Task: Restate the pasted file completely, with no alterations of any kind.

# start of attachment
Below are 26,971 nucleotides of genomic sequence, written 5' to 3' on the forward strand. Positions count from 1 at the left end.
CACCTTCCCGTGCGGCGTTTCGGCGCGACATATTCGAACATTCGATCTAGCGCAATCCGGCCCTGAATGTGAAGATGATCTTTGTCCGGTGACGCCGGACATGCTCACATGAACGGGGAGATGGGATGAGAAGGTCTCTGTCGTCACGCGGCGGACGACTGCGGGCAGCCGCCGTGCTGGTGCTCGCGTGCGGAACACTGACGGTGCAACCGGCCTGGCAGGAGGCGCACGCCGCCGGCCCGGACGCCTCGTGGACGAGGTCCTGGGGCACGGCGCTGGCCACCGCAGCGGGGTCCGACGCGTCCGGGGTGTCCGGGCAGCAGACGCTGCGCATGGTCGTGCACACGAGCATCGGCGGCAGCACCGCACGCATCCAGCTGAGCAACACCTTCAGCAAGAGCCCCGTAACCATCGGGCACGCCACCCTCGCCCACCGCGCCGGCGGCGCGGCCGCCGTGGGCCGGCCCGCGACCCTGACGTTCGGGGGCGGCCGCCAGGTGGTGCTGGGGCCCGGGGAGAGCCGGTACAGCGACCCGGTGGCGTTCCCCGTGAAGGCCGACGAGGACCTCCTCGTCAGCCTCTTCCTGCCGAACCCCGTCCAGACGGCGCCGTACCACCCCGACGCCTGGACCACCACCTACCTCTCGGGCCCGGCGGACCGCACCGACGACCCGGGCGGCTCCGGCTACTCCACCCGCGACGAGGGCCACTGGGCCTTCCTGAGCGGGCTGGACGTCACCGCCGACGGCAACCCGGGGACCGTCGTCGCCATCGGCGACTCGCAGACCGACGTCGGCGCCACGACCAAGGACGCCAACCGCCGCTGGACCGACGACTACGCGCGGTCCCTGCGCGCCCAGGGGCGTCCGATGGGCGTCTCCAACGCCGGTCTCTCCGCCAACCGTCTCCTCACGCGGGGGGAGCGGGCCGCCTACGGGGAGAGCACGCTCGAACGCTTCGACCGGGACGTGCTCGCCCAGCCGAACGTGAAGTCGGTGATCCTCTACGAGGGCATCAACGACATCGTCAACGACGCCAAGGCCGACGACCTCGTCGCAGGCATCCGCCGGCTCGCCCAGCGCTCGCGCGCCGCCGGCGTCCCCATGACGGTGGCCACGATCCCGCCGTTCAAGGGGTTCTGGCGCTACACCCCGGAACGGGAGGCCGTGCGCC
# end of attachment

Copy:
Below are 26,971 nucleotides of genomic sequence, written 5' to 3' on the forward strand. Positions count from 1 at the left end.
CACCTTCCCGTGCGGCGTTTCGGCGCGACATATTCGAACATTCGATCTAGCGCAATCCGGCCCTGAATGTGAAGATGATCTTTGTCCGGTGACGCCGGACATGCTCACATGAACGGGGAGATGGGATGAGAAGGTCTCTGTCGTCACGCGGCGGACGACTGCGGGCAGCCGCCGTGCTGGTGCTCGCGTGCGGAACACTGACGGTGCAACCGGCCTGGCAGGAGGCGCACGCCGCCGGCCCGGACGCCTCGTGGACGAGGTCCTGGGGCACGGCGCTGGCCACCGCAGCGGGGTCCGACGCGTCCGGGGTGTCCGGGCAGCAGACGCTGCGCATGGTCGTGCACACGAGCATCGGCGGCAGCACCGCACGCATCCAGCTGAGCAACACCTTCAGCAAGAGCCCCGTAACCATCGGGCACGCCACCCTCGCCCACCGCGCCGGCGGCGCGGCCGCCGTGGGCCGGCCCGCGACCCTGACGTTCGGGGGCGGCCGCCAGGTGGTGCTGGGGCCCGGGGAGAGCCGGTACAGCGACCCGGTGGCGTTCCCCGTGAAGGCCGACGAGGACCTCCTCGTCAGCCTCTTCCTGCCGAACCCCGTCCAGACGGCGCCGTACCACCCCGACGCCTGGACCACCACCTACCTCTCGGGCCCGGCGGACCGCACCGACGACCCGGGCGGCTCCGGCTACTCCACCCGCGACGAGGGCCACTGGGCCTTCCTGAGCGGGCTGGACGTCACCGCCGACGGCAACCCGGGGACCGTCGTCGCCATCGGCGACTCGCAGACCGACGTCGGCGCCACGACCAAGGACGCCAACCGCCGCTGGACCGACGACTACGCGCGGTCCCTGCGCGCCCAGGGGCGTCCGATGGGCGTCTCCAACGCCGGTCTCTCCGCCAACCGTCTCCTCACGCGGGGGGAGCGGGCCGCCTACGGGGAGAGCACGCTCGAACGCTTCGACCGGGACGTGCTCGCCCAGCCGAACGTGAAGTCGGTGATCCTCTACGAGGGCATCAACGACATCGTCAACGACGCCAAGGCCGACGACCTCGTCGCAGGCATCCGCCGGCTCGCCCAGCGCTCGCGCGCCGCCGGCGTCCCCATGACGGTGGCCACGATCCCGCCGTTCAAGGGGTTCTGGCGCTACACCCCGGAACGGGAGGCCGTGCGCC